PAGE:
Arda Azkara may be a new face around the Mountain West Conference, but the freshman tennis player from Turkey has been gunning to conquer the tennis world ever since he was a kid. Now playing for the University of New Mexico, Azkara seized the conference’s attention when he swept the Mountain West Player and Freshman of the Week honors for the week of Feb. 10-16.

When asked about that week, the first thing he talked about was his team’s success.

“(It was) a tough week,” Azkara said. “Two big matches against Santa Clara and GCU … We were 0-2 on the season but we had those two good wins and now (on Thursday) we’re at 2-2.”

A team-first mindset is something that UNM head coach Chris Russell said is one of the first things he noticed about Azkara when the two first met.

“I could tell very quickly that he cared about his team and coming here and was wanting the team to do well,” Russell said. “And I think a lot of the stuff he’s adding is for himself, but I think he really wants to help the team.”

Azkara comes from a tennis family. His dad, Oguz, and uncle, Mustafa, were both tennis players. Azkara said his dad had him out on the court at 4 or 5 years old learning the game.

“I didn’t pick tennis,” Azkara said, laughing. “Tennis picked me.”

Azkara played with his friends in his tennis club starting around age 8, then progressed to official tournaments at 10. At 14, Azkara began traveling further, sometimes outside of Turkey, to play in tournaments. Azkara said this was something that was a bit intimidating at first.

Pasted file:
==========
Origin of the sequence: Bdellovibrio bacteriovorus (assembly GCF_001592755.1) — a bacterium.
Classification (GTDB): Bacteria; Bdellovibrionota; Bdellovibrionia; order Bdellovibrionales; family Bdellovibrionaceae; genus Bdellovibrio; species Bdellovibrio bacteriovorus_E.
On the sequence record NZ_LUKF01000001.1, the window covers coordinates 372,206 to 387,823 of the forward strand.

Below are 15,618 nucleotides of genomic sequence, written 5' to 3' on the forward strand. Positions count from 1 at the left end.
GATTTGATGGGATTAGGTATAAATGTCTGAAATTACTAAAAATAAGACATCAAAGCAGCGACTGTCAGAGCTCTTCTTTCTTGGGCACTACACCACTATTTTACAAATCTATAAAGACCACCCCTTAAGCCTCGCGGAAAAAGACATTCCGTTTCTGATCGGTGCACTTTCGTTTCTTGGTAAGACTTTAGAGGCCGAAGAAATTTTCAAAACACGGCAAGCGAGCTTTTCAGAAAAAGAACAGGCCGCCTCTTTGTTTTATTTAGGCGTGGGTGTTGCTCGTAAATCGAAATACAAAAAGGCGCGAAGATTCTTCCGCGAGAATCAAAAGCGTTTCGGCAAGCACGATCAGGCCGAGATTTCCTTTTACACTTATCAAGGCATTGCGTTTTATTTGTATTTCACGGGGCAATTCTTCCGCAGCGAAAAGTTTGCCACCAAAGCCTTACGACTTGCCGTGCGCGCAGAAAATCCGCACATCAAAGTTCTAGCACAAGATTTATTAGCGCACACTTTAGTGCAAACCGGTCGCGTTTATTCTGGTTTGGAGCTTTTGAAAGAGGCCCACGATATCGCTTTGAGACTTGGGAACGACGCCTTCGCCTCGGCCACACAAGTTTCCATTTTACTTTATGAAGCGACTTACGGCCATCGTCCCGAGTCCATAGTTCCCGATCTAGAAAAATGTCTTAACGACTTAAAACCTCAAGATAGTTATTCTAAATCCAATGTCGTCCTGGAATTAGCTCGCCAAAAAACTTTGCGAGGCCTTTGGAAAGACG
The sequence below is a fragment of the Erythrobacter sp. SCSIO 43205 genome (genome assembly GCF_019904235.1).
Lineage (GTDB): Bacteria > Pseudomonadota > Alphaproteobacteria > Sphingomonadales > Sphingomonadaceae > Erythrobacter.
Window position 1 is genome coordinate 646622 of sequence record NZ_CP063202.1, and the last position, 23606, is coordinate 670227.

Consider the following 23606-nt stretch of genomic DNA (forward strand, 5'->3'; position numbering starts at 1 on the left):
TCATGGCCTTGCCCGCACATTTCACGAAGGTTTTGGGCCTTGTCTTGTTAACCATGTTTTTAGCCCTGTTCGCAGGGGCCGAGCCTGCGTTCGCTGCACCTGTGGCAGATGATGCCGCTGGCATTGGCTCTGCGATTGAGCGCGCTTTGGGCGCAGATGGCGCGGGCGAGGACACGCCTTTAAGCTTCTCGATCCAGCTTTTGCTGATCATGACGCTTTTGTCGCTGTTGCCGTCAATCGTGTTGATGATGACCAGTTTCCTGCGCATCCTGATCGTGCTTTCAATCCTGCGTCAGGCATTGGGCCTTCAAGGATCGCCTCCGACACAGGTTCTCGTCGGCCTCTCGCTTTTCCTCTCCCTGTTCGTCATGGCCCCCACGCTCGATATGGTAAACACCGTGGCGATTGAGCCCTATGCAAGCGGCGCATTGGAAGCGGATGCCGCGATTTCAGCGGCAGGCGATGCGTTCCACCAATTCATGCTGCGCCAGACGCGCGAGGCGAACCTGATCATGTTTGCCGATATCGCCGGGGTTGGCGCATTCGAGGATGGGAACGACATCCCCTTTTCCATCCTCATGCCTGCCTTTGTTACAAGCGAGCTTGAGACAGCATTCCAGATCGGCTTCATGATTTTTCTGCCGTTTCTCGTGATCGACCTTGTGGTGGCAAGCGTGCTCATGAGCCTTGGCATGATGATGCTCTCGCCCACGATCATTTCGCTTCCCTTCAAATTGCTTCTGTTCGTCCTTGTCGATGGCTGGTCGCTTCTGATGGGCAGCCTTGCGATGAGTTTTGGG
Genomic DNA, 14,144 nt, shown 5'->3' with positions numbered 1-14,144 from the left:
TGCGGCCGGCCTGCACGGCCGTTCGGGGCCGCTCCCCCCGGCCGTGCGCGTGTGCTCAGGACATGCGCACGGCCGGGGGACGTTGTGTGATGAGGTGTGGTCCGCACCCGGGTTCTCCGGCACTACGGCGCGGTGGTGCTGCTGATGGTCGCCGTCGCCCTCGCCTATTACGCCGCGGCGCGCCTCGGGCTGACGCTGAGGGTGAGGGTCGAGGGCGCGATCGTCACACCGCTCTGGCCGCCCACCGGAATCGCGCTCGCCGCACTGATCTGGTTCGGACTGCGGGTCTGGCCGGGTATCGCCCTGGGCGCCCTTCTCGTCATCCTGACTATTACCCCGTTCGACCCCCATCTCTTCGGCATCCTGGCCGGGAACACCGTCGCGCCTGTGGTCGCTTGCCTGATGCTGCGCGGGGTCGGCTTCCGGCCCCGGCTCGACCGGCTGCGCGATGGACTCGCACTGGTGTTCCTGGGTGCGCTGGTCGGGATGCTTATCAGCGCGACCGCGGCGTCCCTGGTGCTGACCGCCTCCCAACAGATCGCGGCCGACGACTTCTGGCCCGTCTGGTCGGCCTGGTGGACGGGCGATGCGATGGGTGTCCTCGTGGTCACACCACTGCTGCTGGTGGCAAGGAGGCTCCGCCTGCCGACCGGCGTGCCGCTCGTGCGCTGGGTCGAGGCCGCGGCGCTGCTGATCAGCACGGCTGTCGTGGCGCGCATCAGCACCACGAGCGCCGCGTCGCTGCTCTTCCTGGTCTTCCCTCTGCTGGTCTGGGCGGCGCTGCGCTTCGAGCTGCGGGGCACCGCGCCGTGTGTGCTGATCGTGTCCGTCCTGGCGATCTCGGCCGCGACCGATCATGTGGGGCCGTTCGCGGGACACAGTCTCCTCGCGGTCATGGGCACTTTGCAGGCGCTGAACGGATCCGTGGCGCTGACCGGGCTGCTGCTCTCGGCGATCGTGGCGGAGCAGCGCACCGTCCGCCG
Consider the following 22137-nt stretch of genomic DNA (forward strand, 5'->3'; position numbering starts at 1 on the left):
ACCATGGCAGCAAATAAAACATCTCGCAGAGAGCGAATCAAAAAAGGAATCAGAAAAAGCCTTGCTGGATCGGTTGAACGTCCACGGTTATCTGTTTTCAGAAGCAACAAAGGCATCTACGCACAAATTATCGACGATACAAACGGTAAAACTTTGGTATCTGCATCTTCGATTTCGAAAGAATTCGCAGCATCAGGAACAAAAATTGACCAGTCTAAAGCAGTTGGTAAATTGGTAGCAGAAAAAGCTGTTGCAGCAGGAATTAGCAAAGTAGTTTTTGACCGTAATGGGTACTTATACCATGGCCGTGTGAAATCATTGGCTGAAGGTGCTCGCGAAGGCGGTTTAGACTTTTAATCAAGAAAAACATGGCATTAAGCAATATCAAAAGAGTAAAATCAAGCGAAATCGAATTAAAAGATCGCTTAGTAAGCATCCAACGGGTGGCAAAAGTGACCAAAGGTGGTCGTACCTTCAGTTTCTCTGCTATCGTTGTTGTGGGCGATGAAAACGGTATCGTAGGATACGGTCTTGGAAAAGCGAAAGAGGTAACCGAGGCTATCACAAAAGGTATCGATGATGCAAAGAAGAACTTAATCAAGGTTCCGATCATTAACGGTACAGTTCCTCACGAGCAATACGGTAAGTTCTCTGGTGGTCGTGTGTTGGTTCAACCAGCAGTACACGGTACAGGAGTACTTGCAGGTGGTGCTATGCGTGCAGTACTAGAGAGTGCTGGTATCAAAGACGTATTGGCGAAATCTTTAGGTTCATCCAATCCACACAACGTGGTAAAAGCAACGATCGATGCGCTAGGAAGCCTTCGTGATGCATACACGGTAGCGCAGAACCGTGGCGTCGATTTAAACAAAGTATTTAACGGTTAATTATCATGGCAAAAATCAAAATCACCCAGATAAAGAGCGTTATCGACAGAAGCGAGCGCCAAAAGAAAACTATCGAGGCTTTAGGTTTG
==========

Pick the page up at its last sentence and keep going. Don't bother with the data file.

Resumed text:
“It was really stressful actually,” Azkara said. “I was in Georgia, in Europe. I was really stressed before my first match. But I won my first match outside of Turkey, and I was really happy afterwards. It was really tough because ... everything is different when you’re playing outside of your home.”

Even with these challenges, the new environments also brought confidence, Azkara said, and he went on to be ranked in the International Tennis Federation Junior Top 100 in May 2021.

It was around that time that he received a direct message through Instagram from UNM tennis that led to a phone call that led to an official offer. Up until then, Azkara hadn’t considered playing for a college, much less one so far from home, but he said his parents encouraged the idea and that friends he already knew in the program at UNM made it an easier transition.

Russell said Azkara has already grown as a player and has become more comfortable playing the long game.

“He’s learning how to apply pressure on opponents, not just trying to hit good shots,” Russell said. “He’s putting more together, and he’s understanding that he has to build (his) points.”

Russell said now that Azkara is less focused on finding the fastest winning shot rather than the best winning shot, opponents are having to hit more balls to beat him. This new endurance, combined with Azkara’s natural aggressive offense, has made him a more well-rounded player.

Azkara said most of his time is spent on tennis and classes and that he’s adjusted well to the new food in Albuquerque. He hasn’t decided on a major yet, though he wants to graduate with a degree that will fit well alongside his tennis skills like something in sports or business. As for after college, Azkara hopes to have a professional career in tennis and someday be one of the top 100 players in the world.

“That’s going to happen after college,” Azkara said. “Right now I really want to improve myself here at UNM and … we want to win the conference (in all) four (of my years) here.”

Matthew Salcido is the sports editor at the Daily Lobo. He can be contacted at or on Twitter @baggyeyedguy